Conclusions

Our study provides real-world clinical evidence on the effectiveness and tolerability of TDB in Asian patients with moderate to severe chronic pain. Treatment with TDB resulted in effective and sustained pain relief over the 11-week treatment period, accompanied by improvements in daily functioning and quality of life. The tolerability profile was as expected as previous studies of TDB. Our results indicate that TDB can be considered a suitable alternative treatment option to control non-malignant musculoskeletal pain. Studies on the long-term efficacy and safety of TDB treatment are required to further confirm these findings.

Abbreviations

AEs: 

Adverse events

BS-11: 

Box Scale-11

CIs: 

Confidence intervals

EAPC: 

European Association for Palliative Care

EQ VAS: 

EQ-5D visual analogue scale

EQ-5D-3 L questionnaire: 

EuroQol Group 5-Dimension Self-Report Questionnaire-3 Level Version Survey

GSQA: 

Global Sleep Quality Assessment Scale

ITT: 

Intent-to-treat

LS: 

Least squares

NICE: 

National Institute for Health and Care Excellence

NSAIDs: 

Nonsteroidal anti-inflammatory drugs

PP: 

Per-protocol

SD: 

Standard deviation

TDB: 

Transdermal buprenorphine

TEAEs: 

Treatment-emergent adverse events

Declarations

Acknowledgements

Statistical support was provided by Liang Shen and editorial support was provided by Hui Hwa Choo of Research2Trials Clinical Solutions Pte Ltd., Singapore and was funded by Mundipharma Pte Ltd., Singapore.

®: NORSPAN, BUTRANS, and RESTIVA are registered trade marks of Mundipharma AG.

TM: SOVENOR is a trade mark of Mundipharma AG.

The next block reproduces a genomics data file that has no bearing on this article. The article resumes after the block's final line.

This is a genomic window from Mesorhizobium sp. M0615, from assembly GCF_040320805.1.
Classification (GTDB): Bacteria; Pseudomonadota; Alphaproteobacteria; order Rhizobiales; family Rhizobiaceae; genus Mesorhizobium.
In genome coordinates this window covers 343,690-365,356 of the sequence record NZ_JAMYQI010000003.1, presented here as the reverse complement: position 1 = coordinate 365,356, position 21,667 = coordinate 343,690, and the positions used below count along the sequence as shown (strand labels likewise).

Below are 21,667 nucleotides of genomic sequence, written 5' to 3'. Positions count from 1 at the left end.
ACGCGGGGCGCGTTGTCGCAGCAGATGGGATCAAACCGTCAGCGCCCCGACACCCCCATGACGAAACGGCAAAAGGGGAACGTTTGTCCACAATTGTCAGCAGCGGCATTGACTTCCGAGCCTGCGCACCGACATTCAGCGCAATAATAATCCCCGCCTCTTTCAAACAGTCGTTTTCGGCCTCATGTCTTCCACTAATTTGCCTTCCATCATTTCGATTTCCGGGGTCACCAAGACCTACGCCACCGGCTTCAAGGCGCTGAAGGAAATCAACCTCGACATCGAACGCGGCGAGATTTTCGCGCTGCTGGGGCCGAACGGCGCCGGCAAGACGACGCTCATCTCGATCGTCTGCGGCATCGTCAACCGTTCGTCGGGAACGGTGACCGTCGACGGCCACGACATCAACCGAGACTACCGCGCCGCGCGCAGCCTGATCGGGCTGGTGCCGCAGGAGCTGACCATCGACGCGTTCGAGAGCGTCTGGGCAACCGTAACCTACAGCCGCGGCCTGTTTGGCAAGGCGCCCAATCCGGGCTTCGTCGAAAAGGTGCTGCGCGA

Funding

This study was funded by Mundipharma Pte Ltd., Singapore.

Availability of data and materials

A summary of the data generated during the current study are available in the ClinicalTrials.gov repository (registration number: NCT01961271), https://clinicaltrials.gov/show/NCT01961271. The complete data are available from the authors upon reasonable request.

Authors’ contributions

HM and DY were involved in the conception and design of the study. DHY, SIB, SKCC, CKC, YI, HK, JJL, CCM, YWM, TKTN, EGP, and DAS were involved in data acquisition. All authors were involved in the interpretation of data and in revising the manuscript critically for important intellectual content. All authors gave final approval of the version to be published.

Ethics approval and consent to participate

This study was approved by local ethics committees (ECs) and was conducted in accordance with the International Conference on Harmonization Good Clinical Practice guideline, the Declaration of Helsinki, and applicable regulatory requirements. All eligible patients were invited to participate in the study. The physicians provided patients with oral and written information describing the nature, purpose, possible risk and benefits of the study. All patients provided written informed consent prior to participation in the study.

The local ECs that approved the study included (i) the Institutional Review Board of the University of Hong Kong/Hospital Authority Hong Kong West Cluster, Kowloon Central/Kowloon East Cluster Research Ethics Committee, Joint Chinese University of Hong Kong-New Territories East Cluster (CUHK-NTEC) Clinical Research Ethics Committee, and New Territories West (NTW) Cluster & Research Ethics Committee in Hong Kong; (ii) Asan Medical Center Institutional Review Board, Samsung Medical Center Institutional Review Board, Seoul St. Mary’s Hospital Institutional Review Board, Severance Hospital Institutional Review Board, and Seoul National University Hospital Institutional Review Board in Korea; and (iii) Makati Medical Center Institutional Review Board, University of the Philippines Manila Research Ethics Board (UPMREB), St. Luke’s Institutional Ethics Review Committee (SL-IERC), and the University of Santo Tomas Hospital-Institutional Review Board (USTH-IRB).